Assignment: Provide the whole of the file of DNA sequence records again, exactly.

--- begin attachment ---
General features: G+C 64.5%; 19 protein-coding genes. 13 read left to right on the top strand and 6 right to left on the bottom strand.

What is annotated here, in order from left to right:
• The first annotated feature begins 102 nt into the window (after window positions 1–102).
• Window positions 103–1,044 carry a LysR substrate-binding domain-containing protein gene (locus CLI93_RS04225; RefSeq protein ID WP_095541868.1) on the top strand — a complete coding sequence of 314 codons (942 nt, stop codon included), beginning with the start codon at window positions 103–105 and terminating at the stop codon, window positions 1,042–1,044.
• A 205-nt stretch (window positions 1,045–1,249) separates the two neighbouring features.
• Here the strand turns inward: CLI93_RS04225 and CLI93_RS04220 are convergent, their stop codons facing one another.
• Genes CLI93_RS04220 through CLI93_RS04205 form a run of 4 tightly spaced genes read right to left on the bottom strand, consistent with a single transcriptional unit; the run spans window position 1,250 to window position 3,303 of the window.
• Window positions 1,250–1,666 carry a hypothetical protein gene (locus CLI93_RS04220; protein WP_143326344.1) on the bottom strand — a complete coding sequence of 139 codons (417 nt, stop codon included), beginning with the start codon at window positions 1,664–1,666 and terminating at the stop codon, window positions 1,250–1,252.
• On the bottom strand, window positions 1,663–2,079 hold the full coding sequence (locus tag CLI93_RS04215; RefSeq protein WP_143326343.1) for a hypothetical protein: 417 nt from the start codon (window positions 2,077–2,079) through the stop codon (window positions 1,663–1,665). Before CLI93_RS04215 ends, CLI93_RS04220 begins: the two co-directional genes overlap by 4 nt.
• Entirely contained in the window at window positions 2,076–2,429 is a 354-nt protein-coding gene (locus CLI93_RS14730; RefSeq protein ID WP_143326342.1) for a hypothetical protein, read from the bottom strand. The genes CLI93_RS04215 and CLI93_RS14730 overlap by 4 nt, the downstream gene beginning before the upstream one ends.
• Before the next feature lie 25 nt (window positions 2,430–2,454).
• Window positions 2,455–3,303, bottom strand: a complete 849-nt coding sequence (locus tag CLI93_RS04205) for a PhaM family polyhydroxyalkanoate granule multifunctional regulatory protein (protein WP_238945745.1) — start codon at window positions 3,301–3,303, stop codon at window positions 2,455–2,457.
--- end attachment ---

General features: G+C 64.5%; 19 protein-coding genes. 13 read left to right on the top strand and 6 right to left on the bottom strand.

What is annotated here, in order from left to right:
• The first annotated feature begins 102 nt into the window (after window positions 1–102).
• Window positions 103–1,044 carry a LysR substrate-binding domain-containing protein gene (locus CLI93_RS04225; RefSeq protein ID WP_095541868.1) on the top strand — a complete coding sequence of 314 codons (942 nt, stop codon included), beginning with the start codon at window positions 103–105 and terminating at the stop codon, window positions 1,042–1,044.
• A 205-nt stretch (window positions 1,045–1,249) separates the two neighbouring features.
• Here the strand turns inward: CLI93_RS04225 and CLI93_RS04220 are convergent, their stop codons facing one another.
• Genes CLI93_RS04220 through CLI93_RS04205 form a run of 4 tightly spaced genes read right to left on the bottom strand, consistent with a single transcriptional unit; the run spans window position 1,250 to window position 3,303 of the window.
• Window positions 1,250–1,666 carry a hypothetical protein gene (locus CLI93_RS04220; protein WP_143326344.1) on the bottom strand — a complete coding sequence of 139 codons (417 nt, stop codon included), beginning with the start codon at window positions 1,664–1,666 and terminating at the stop codon, window positions 1,250–1,252.
• On the bottom strand, window positions 1,663–2,079 hold the full coding sequence (locus tag CLI93_RS04215; RefSeq protein WP_143326343.1) for a hypothetical protein: 417 nt from the start codon (window positions 2,077–2,079) through the stop codon (window positions 1,663–1,665). Before CLI93_RS04215 ends, CLI93_RS04220 begins: the two co-directional genes overlap by 4 nt.
• Entirely contained in the window at window positions 2,076–2,429 is a 354-nt protein-coding gene (locus CLI93_RS14730; RefSeq protein ID WP_143326342.1) for a hypothetical protein, read from the bottom strand. The genes CLI93_RS04215 and CLI93_RS14730 overlap by 4 nt, the downstream gene beginning before the upstream one ends.
• Before the next feature lie 25 nt (window positions 2,430–2,454).
• Window positions 2,455–3,303, bottom strand: a complete 849-nt coding sequence (locus tag CLI93_RS04205) for a PhaM family polyhydroxyalkanoate granule multifunctional regulatory protein (protein WP_238945745.1) — start codon at window positions 3,301–3,303, stop codon at window positions 2,455–2,457.